When I went to ASN Renal Week I stayed at Castle Marne, an idiosynchratic bed and breakfast about a mile and a half from the conference center. The other people staying at the Castle were a rogues gallery of interesting conference participants.
One of the breakfast crew was David J. Friedman, the second author on the Science paper blowing the lid off of APOL1.
|Data from USRDS and US Census|
|The NIH and NIDDK sponsored symposia to get scientists up to speed with breakthrough discovery|
A limitation of our study is that we have not yet identified the causal sequence variation in MYH9 that is associated with FSGS
Then in August 2010, David Friedman and his team identified APOL1 as the gene that actually was associated with FSGS, HA-ESRD and HIVAN. The association was discovered after new genetic material was made available in the 1000 Genomes Project, a public database of genetic information from individuals around the world including a number of Africans.
APOL1 lives just to the centromere side of MYH9. Friedman et al showed a tighter association with APOL1 than MYH9 and when they controlled for APOL1, MYH9 was no longer significantly associated with renal disease.
As the scientific community began to feel the rumbles of truth emerge about MYH9 and APOL1, researchers hitching their wagon to MYH9, prayed they were funded before the NIH scorers realized that MYH9 was the wrong gene. Scientists with research proposals on MYH9 that were too late would have to rewrite the grant to focus on the new target, APOL1.
Friedman’s team didn’t just identify APOL1 they told a fascinating story involving parasitology, evolution and human migration.
In 2003 APOL1 was identified as the genetic source for an immunity factor which protected people from African sleeping sickness. 95% of African sleeping sickness (I refuse to use the 3-letter acronym) is caused by Trypanosoma brucei gambiense.
Trypanosome lytic factor (TLF) protected humans from sleeping sickness until Trypanosoma brucei rhodesiense and gambiense evolved a protein, Serum Resistance Associate Protein, that deactivated TLF. This adaoptive response by the trypanosome made humans susceptible to infection. This was the state until about 10,000 years ago when variants of APOL1 appeared and restored the protective action of TLF and made the carrier of even a single copy immune to African sleeping sickness.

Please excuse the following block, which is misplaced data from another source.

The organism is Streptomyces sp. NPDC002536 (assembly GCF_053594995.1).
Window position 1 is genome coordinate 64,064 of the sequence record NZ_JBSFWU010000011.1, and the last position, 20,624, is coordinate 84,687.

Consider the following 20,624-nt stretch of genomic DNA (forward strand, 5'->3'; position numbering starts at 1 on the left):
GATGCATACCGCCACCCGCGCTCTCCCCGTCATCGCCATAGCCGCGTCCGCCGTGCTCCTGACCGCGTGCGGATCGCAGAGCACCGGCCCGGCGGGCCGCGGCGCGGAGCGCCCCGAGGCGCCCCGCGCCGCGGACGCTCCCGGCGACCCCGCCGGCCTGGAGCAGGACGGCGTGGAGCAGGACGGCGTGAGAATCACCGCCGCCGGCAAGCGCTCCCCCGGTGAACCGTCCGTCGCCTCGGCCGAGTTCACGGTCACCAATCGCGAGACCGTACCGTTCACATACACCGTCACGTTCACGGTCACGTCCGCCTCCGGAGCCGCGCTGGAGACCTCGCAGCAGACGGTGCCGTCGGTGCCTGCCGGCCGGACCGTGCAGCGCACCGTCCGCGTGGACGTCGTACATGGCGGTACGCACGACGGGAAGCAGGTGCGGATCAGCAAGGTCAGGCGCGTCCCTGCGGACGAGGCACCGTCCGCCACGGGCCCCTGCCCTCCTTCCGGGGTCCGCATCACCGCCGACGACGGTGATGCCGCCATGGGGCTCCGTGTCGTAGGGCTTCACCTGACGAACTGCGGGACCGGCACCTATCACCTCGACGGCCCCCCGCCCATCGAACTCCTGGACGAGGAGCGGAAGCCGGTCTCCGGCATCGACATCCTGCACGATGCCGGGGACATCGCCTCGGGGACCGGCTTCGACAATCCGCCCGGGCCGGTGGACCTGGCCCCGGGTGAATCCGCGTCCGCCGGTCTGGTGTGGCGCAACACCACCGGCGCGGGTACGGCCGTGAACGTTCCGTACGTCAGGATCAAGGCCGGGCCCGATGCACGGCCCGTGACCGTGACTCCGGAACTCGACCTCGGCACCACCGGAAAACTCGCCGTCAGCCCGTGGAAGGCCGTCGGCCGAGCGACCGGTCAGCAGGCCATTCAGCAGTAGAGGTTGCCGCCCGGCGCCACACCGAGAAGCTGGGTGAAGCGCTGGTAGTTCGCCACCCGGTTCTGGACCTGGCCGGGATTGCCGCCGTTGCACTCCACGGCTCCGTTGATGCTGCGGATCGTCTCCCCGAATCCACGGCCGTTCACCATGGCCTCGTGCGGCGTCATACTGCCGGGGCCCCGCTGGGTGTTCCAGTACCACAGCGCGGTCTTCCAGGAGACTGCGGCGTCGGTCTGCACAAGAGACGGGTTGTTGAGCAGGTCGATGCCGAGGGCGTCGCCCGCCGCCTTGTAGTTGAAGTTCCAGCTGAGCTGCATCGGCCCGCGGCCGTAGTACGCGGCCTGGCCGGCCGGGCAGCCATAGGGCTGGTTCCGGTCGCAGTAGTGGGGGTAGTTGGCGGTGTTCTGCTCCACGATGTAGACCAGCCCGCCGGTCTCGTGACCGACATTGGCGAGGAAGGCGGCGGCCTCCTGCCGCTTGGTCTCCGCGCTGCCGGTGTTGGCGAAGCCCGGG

These genetic variants of APOL1 appeared in Africa 10,000 years ago, but much of the human race had already left Africa to spread across six continents. Additionally, regions that did not have the Tze Tze fly didn’t have trypanosomes and hence didn’t have selective pressure for the APOL1 variants. In regions endemic to Tze Tze fly, the selective pressure for these mutations was immense. In the U.S. 30% of African Americans carry APOL1. Heterozygotes are immune to trypanosomes and may have a modest increase in the risk of HA-ESRD (OR 1.26, no risk for FSGS) . Homozygotes for APOL1 are equally immune to trypanosomes but unluckily have a sky high risk of renal disease.
So APOL1 behaves like sickle cell anemia and malaria. Heterozygotes are immune but homozygotes suffer from devastating disease. Balanced polymorphism.
The last twist is the mystery of HIVAN in Africa. HIVAN is found in western, Sub-Saharan Africa. Eastern Africa has a lower rate of HIVAN than would be expected. This data comes from cohort studies done in Kenya and Ethiopia. The risk of HIVAN is associated with APOL1. The Tze Tze fly is not endemic to Eastern Africa, hence no trypanosomes, so no selective pressure for APOL1, so few people are homozygotes for the variant of APOL1 that predisposes to HIVAN.